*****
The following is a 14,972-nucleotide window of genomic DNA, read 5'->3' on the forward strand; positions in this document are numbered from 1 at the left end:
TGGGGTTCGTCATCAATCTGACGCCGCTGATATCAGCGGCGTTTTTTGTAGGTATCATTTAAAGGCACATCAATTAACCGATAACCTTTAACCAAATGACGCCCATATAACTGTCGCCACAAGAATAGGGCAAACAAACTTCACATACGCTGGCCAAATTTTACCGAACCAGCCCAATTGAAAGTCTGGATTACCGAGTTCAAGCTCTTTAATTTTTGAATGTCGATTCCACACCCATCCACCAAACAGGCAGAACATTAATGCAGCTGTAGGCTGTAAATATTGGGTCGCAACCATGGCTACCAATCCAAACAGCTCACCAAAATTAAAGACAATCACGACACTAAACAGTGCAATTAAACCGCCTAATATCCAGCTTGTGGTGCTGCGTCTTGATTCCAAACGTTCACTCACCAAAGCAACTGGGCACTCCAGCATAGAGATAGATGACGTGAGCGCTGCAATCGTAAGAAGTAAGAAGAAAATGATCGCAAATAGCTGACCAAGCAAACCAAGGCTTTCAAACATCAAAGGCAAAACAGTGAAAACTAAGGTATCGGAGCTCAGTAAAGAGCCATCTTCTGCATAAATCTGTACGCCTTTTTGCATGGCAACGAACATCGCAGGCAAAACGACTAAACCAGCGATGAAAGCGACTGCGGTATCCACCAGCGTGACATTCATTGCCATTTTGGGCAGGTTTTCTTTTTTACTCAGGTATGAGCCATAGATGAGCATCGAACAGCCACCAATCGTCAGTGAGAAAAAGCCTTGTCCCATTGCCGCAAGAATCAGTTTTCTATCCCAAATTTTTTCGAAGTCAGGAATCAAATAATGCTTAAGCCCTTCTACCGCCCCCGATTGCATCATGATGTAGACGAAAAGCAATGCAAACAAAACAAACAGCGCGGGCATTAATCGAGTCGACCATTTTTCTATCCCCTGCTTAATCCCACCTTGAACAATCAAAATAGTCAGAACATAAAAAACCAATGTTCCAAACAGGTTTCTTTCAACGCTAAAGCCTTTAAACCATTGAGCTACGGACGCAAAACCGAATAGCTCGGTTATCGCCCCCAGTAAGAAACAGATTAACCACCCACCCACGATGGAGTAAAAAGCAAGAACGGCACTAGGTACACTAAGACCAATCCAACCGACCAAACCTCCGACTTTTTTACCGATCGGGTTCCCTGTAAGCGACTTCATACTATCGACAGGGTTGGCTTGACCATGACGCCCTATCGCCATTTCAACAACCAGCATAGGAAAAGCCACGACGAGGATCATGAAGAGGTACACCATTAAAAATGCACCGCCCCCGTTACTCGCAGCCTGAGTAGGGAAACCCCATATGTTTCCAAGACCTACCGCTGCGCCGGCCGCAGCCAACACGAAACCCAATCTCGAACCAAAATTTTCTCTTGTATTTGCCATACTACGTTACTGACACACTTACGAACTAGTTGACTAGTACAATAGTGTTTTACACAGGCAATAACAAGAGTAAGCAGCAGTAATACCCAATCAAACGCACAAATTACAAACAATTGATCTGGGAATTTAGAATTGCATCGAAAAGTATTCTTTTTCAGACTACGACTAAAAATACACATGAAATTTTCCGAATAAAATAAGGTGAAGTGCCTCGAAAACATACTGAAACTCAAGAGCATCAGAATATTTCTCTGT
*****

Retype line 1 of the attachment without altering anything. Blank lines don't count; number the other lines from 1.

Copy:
The following is a 14,972-nucleotide window of genomic DNA, read 5'->3' on the forward strand; positions in this document are numbered from 1 at the left end: